Have we come here to feel ashamed of our jewishness and our forefathers, or in order to continue their heritage?

Indeed, how do they claim that the Jewish Halacha which has been in existence for thousands of years is racist! Since the days of the blood libels cast upon our people, there has been no lie more terrifying that this one which we Jews have ourselves originated.

"The Ger" in Halacha:

Racism is vicious. Racism is cruel. Racism hates foreigners and proselytes. Halacha is just the reverse.

The concept of the "ger' has two meanings, the stranger and the convert. Concerning the stranger, the Halacha says:

"He dispenses justice to the orphan and widow, and loves the stranger giving him bread and dress.... Thou shalt love the stranger because you were strangers in the land of Egypt... And thou shalt not torment nor oppress the stranger, because you were strangers in the land of Egypt."

Every time we refer to the stranger, the order is repeated, "because you were strangers in the land of Egypt." Where can you find a more sublime anti-racist tradition?

The second meaning of the word "ger" is the convert.

The Halacha says:

"If he is the son of converts, he must not be told: ‘We remember the deeds of your parents. ‘If he is a convert and has come to study Torah, he must not be reminded of his past, or humiliated, for he has come to study the Torah which was given by the Almighty."

And the progressive thinkers would ridicule this! The 'Torah is profoundly anti-racist. Halacha rebuffs any person who reminds the stranger of his origin. Halacha greets the proselyte with love, with charity, with compassion, and with sincerity, And they call the Halacha racist!

Intermarriage and Racism:

True. The Halacha prohibits intermarriage between. Jews and non-Jews. Is this racist?

If so, perhaps our Hebrew language is also racist. Whyare we clinging to the ancient tongue? It was already forgot-ten in the course of the ages; but then we said, No. We shall speak Hebrew.

And is our cleaving to the Land also racist? Yet for centuries, in the Diaspora, we have prayed for rains here in our Land, even though we were thousands of miles away, and could derive no benefit from our prayers.

So now, a "progressive thinker" stands up at this rostrum and tells us, "The time has come for a new proposal, for a change in the order."

I challenge him. Let him lock himself up in a room and ask himself honestly: "Would our people exist today if it were not for that prohibition against intermarriage? Would we not have disappeared along with other, more powerful peoples, who vanished without a trace?"

Perhaps only a memory of our people would have remained. The few facing the many - it was necessary to protect the few! Had mixed marriages been permitted, not a sole survivor would have been left!

Imagine. Our people is one of the oldest on earth. Its thread of continuity has not been broken even for one day in thousands of years. We ought to be 200 to 250 million souls! Why have only 13 million of us survived? There are two reasons: slaughter and assimilation. Who knows if assimilation did not take what slaughter spared; certainly millions in each generation. Were it not for the prohibition, we would surely have disappeared long ago.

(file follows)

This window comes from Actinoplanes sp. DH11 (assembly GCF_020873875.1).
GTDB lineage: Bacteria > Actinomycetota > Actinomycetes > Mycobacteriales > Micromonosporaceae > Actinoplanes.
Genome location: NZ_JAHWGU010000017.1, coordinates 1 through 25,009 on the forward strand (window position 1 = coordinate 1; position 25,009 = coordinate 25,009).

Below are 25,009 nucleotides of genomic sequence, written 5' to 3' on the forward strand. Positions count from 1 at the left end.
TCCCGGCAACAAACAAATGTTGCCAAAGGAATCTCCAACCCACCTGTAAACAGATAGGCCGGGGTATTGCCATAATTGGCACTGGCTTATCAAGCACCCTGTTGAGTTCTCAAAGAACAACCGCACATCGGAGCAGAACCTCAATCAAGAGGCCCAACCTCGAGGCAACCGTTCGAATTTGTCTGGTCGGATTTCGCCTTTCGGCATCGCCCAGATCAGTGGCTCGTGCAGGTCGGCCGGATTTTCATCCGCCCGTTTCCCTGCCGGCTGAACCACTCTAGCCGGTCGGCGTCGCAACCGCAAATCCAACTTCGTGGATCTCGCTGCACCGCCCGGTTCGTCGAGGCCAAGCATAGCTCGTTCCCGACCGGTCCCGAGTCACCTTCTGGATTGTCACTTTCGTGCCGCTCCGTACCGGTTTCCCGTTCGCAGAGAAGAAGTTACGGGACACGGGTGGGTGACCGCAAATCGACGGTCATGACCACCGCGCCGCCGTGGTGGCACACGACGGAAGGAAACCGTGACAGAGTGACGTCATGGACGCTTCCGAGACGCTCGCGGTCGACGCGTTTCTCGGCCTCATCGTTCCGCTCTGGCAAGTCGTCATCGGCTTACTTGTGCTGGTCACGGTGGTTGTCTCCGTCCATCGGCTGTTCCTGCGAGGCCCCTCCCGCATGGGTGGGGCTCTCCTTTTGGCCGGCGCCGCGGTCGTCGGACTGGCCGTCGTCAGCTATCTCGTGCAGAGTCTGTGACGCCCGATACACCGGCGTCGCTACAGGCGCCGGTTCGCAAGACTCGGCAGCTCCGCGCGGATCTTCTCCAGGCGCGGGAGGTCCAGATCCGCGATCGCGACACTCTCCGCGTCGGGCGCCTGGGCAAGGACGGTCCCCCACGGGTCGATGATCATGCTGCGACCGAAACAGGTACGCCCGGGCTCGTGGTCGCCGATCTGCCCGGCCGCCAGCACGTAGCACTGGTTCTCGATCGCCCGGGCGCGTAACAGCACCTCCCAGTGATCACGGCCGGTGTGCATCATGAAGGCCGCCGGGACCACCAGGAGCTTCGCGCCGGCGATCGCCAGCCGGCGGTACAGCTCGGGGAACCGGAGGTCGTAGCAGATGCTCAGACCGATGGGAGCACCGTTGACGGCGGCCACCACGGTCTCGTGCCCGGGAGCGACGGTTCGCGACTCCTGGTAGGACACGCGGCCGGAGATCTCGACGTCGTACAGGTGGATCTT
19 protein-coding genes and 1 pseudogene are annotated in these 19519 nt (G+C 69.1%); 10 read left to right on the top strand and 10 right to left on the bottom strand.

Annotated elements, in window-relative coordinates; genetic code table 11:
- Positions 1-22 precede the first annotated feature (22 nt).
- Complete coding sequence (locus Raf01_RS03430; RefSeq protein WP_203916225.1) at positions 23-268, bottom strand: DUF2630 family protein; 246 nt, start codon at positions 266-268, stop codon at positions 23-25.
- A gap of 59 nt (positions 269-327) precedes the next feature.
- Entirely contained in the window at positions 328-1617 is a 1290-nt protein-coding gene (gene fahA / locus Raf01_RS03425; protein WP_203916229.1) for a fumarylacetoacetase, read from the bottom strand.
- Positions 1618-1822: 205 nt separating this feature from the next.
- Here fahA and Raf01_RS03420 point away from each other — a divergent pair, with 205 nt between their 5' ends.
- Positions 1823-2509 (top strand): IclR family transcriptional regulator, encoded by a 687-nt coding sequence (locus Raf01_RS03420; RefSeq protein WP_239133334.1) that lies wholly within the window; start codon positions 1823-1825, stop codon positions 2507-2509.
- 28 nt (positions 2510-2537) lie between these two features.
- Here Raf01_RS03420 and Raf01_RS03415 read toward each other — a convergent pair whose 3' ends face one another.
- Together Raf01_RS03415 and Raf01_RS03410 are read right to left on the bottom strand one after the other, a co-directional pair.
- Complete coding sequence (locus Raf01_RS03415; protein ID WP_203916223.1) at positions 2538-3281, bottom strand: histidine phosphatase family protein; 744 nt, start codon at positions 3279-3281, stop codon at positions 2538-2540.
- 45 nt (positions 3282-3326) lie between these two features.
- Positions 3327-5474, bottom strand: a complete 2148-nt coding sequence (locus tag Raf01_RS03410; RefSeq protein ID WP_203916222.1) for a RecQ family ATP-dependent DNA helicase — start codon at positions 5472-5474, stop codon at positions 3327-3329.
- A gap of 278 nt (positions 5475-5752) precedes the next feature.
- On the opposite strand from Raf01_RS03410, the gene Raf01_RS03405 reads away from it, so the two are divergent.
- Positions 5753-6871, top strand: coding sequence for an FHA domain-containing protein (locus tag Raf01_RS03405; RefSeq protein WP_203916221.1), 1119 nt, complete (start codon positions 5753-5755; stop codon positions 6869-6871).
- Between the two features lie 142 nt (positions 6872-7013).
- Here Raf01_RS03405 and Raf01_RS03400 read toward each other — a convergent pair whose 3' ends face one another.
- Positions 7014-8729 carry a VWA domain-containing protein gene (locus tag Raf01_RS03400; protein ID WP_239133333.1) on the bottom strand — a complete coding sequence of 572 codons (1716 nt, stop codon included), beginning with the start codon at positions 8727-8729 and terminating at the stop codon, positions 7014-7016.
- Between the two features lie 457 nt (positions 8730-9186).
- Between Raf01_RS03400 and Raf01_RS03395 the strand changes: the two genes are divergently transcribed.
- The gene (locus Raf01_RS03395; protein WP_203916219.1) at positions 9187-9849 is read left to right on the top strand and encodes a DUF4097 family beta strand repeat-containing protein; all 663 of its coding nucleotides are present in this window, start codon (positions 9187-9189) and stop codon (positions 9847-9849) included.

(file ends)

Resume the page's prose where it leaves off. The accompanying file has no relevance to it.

Why Exist?

Yet some would even argue, "Why does the Jewish people have to go on existing?"

We Jews and Zionists have not accepted their argument. We do not accept the theory of disappearance. We ask for no justification to exist. We do not ask that our right to exist be recognized by the word of a king, a general, a ruler, or a government. We exist. We have the right to exist, and we shall continue to exist. We do not propose to step down from the stage of history. We do not want to assimilate. We do have something to contribute to ourselves and to all mankind. This is the essence of Judaism and of the national liberation movement called Zionism.

The Danger of Intermarriage:

This is the prohibition against intermarriage:

"And you shall not intermarry with them. You shall not give your daughter in marriage to his son, and you shall not take his daughter for your son, because your son will abandon Me and serve other gods."

Our Sages explained this verse, that when your son marries a non-Jew, their child is not Jewish. When your daughter marries a non-Jew, their child is Jewish. Therefore, you should not give your daughter to a non-jew in marriage,because their child (who is still "your son") will go after other gods, and will abandon Me.

What about the child of your son who married a non-Jew?

The Torah is silent. The child is lost. He is not a Jew.

This is how the Halachic ruling came about, that the son of a Jewish mother is a Jew, even if his father is not a Jew but not the reverse.

Is this racist?

Racism will seize a person, for a single drop of Jewish blood, and condemn him to a place of no return. While Jewish Halacha says: If the mother is a Jewess, even though there is no certainty that the father is a Jew, even though there is certainty that the father is not a Jew, the child is a Jew. He is one of us.

Were it not for that prohibition of intermarriage, were it not for that Halacha, who could have withstood disappearance and the problem of existence in the Diaspora?

And now, what do "progressive thinkers" want? That the Jewish State for which the Jewish people paid the price in human efforts, superhuman and even inhuman sacrifices, that the Jewish State proclaim to the world: There is no longer any prohibition against intermarriage. We do not object.

What fence will there then ‘be to stem the tide of assimilation? Within a few generations our people will be doomed to disappear. Go to Scandinavia. See what is left of her Jewish residents as a result of the mixed marriages. In a little while there will be no more sign of them, save the synagogue which still stands on its foundations.

The Dignity of Halacha: